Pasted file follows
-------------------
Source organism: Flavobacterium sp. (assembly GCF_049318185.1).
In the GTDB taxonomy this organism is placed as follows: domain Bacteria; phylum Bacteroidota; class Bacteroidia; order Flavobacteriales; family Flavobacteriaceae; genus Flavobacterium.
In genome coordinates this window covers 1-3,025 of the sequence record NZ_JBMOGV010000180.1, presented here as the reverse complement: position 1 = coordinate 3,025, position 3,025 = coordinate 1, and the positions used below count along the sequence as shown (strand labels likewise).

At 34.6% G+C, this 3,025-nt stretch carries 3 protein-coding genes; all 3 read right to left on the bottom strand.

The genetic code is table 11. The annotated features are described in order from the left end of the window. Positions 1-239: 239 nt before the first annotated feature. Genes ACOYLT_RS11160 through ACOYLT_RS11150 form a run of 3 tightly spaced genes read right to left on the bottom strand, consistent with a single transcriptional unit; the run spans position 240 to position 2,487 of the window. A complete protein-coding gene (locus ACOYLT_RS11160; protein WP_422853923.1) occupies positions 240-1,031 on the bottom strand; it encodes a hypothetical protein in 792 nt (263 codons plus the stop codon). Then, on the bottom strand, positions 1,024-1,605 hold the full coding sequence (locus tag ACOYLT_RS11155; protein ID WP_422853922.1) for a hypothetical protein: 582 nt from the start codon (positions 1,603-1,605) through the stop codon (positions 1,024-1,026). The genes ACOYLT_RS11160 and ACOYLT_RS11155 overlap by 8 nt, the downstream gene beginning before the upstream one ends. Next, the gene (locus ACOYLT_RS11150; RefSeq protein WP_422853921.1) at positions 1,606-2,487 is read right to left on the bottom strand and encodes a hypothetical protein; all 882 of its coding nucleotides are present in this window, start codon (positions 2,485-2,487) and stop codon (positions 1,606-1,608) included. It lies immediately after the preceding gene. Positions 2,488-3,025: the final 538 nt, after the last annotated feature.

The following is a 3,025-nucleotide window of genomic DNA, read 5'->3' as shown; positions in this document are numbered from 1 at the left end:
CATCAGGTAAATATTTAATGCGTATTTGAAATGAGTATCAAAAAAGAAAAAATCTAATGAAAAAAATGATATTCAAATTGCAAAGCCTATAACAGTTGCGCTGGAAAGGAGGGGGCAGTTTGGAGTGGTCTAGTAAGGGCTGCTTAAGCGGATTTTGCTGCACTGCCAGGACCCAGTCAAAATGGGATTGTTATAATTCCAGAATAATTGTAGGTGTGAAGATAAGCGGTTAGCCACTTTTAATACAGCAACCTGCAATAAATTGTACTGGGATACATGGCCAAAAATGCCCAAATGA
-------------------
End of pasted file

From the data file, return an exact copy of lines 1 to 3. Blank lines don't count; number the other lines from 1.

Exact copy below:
Source organism: Flavobacterium sp. (assembly GCF_049318185.1).
In the GTDB taxonomy this organism is placed as follows: domain Bacteria; phylum Bacteroidota; class Bacteroidia; order Flavobacteriales; family Flavobacteriaceae; genus Flavobacterium.
In genome coordinates this window covers 1-3,025 of the sequence record NZ_JBMOGV010000180.1, presented here as the reverse complement: position 1 = coordinate 3,025, position 3,025 = coordinate 1, and the positions used below count along the sequence as shown (strand labels likewise).